Agreed about riding in snow. It's not easy. I did it for short stretches, and always had the choice to walk a bit.

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  13. A logistical question about running multiple errands by bicycle: I get around mostly by bike, but I find myself a bit stumped when faced with having to run errands at multiple places that involve a more-than-trivial amount of "stuff". What do you do with the "stuff" for Errand 2 while you're running Errand 1, and vice versa?

    I have this problem mostly with shopping errands - I usually try to do the errand with the "little" stuff first, but sometimes I'll go to the grocery store and they won't have something that I need, but then I can't just stop somewhere else because I would have to then carry all of my groceries from shop 1 into shop 2, and they don't look kindly on that. Plus it's inconvenient, especially when shop 2 is small and doesn't have carts (like a liquor store or similar). But I could see having similar problems while running multiple errands with a cargo bike, too, where you might be porting a lot of equipment with you that you can't just leave strapped to a bike while you pop into a store.

    This likely sounds dumb to most, but it's probably been the biggest challenge I've faced while commuting by bike. At some point, even if I still have room on the bike, I can't do any more errands because the stuff I'm already carrying is too unwieldy to manage while completing subsequent tasks.

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    1. Wholly dependant on how much you are bringing home, but I find a Swift Bag similar to the one in the preceding post is the best way to accomplish this.

      Over the past ten years or so, Chicago has become chock-a-block with specialty food stores. In the summer every weekend and many weekdays see many farmers markets spring up around town with unique vendors in each one.

      The easily removed Swift bag facilitates multiple stops. It comes off and goes on so quickly I can stop at the bakery for bread, mid-eastern store for olives, organic store for tofu, farmers market for produce and dessert without worrying about leaving stuff unattended on the bike.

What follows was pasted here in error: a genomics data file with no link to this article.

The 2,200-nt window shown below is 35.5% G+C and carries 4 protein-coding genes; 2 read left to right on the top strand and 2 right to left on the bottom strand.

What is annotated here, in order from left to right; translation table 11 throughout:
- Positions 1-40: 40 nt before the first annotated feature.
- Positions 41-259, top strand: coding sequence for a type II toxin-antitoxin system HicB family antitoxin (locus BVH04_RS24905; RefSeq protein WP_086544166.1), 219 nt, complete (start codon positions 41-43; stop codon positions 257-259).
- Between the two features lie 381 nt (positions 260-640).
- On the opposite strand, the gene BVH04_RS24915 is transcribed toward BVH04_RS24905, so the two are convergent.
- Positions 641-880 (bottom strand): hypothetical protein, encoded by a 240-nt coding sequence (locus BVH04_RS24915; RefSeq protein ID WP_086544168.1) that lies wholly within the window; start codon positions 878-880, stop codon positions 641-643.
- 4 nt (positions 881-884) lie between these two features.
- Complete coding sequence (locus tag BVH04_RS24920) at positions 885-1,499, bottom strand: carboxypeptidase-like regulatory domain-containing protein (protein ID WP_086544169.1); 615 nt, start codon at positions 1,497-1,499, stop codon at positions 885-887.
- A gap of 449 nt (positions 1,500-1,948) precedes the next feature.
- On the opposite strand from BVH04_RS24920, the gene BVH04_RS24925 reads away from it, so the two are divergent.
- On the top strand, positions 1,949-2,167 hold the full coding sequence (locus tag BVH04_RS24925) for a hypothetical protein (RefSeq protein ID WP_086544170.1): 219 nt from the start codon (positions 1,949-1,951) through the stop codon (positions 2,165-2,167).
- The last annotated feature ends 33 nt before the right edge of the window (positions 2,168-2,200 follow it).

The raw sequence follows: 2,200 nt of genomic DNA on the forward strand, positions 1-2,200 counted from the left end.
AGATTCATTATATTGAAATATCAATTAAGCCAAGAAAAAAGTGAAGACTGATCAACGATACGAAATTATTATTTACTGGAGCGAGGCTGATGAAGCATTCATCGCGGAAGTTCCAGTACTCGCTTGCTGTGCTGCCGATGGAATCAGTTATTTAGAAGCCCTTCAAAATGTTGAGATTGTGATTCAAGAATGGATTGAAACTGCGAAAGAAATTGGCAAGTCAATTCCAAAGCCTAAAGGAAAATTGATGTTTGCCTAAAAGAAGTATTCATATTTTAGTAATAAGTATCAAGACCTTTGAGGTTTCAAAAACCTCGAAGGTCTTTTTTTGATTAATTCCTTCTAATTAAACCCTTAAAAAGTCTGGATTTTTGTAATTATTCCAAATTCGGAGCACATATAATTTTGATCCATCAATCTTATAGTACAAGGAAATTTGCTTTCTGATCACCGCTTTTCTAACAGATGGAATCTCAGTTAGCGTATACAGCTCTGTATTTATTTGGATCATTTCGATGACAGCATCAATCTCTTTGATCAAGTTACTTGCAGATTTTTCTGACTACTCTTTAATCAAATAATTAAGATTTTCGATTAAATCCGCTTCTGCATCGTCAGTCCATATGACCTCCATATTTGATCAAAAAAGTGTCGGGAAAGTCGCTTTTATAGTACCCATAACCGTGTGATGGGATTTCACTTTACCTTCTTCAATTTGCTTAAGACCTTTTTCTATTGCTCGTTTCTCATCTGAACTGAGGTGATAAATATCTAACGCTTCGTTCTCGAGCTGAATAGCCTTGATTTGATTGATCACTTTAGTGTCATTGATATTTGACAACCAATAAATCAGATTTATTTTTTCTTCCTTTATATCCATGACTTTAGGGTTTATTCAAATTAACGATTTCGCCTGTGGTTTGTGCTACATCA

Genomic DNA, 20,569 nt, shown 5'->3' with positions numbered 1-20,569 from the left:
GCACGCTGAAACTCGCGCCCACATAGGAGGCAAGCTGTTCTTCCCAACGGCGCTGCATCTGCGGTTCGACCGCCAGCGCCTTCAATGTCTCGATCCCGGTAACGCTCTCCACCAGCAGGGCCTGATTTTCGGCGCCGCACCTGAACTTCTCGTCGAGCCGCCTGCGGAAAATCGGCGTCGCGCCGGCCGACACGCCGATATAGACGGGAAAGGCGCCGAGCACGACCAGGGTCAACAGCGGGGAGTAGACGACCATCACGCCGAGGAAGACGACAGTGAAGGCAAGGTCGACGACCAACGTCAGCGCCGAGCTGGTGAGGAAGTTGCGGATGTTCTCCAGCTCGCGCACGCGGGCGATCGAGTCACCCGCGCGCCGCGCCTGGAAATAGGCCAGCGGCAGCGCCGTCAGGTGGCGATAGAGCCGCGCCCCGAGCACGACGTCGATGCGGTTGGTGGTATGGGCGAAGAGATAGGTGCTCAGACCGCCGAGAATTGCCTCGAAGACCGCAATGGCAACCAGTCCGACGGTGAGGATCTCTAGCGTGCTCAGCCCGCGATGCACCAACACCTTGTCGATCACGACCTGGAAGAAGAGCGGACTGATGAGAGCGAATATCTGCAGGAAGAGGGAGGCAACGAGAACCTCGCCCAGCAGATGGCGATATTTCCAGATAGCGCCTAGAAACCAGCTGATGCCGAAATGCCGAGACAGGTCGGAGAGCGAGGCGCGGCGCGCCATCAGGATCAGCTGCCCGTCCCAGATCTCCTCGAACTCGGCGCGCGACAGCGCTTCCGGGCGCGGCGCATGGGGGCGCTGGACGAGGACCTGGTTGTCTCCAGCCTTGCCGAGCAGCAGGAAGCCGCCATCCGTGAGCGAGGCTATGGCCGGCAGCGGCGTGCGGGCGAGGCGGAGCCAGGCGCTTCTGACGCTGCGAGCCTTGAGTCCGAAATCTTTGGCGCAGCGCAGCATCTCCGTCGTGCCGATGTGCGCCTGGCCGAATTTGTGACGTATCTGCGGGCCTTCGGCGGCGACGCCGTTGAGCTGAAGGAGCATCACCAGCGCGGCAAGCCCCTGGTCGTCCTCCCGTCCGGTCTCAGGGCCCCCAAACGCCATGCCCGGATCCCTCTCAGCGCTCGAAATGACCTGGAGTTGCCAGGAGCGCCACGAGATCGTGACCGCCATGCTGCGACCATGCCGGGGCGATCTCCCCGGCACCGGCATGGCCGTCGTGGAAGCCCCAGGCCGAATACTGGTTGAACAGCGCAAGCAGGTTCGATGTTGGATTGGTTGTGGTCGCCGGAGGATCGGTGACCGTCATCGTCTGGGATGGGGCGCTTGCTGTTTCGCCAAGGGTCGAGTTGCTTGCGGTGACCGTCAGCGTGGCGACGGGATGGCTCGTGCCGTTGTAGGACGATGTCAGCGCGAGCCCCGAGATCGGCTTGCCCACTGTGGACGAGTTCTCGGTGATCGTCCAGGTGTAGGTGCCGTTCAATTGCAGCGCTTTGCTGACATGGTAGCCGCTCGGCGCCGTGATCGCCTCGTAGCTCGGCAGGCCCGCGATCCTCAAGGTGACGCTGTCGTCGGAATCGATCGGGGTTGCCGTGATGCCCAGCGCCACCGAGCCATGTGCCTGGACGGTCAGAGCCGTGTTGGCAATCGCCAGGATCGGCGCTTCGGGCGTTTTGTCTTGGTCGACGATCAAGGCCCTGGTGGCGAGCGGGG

I am single so my shopping needs are less than many. That said, I know quite a few single people who none-the-less are stuck in the weekly trip to the big grocery store rut that worked for their suburban parents.

      Frankly, I think the ease of making multiple stops is one of the best things about going bike only in the city.

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  14. No, this is the un-dumbest question in awhile.

    Depends where you are and what you're carrying mostly.

    If the question is about entire-bike security my feeling is a laden cargo bike is much less attractive to attempt to steal than a normal one.

    If the question is about cargo security there are ways. With the Xtra realize the bags are mostly just giant bungee nets, that you can, and maybe should, throw other bags in there to optimize your carrying/security potential.

    WTH do I mean by security potential? I have 3 bags that live permanently on the bike: a wide-mouthed tool bag that closes shut like, well, a mouth; two cooler bags, each with internal ribbing to stand up on their own. Point is stuff goes into the bags, the Xtra's straps are thread through the carrying handles in multiple spots. Still not totally secure but...

    I carry a 12 ft. thick cable lock used by contractors to secure on-site tools and machines but have never felt the need to use it to secure the bags with it. It's used as a redundant lock with a U.

    Plus I carry a dog with me.

    Another thing: I can take advantage of parking spots others can't, including free-standing it a la a Dutch cafe lock due to it having a great center stand. Meaning I can park directly in front of an establishment, flower stall, etc.

    Overall I feel much more at ease security-wise with it than with my normal bikes. If you were to get an LT its usage is only limited by your imagination.

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  15. None of the bike parts shops I know here stock test-ridable fat bike models. It doesn't snow enough, so I guess they "don't sell." Excuses! I would LOVE to try a Pugsley or something without having to schlep to Burlington, VT.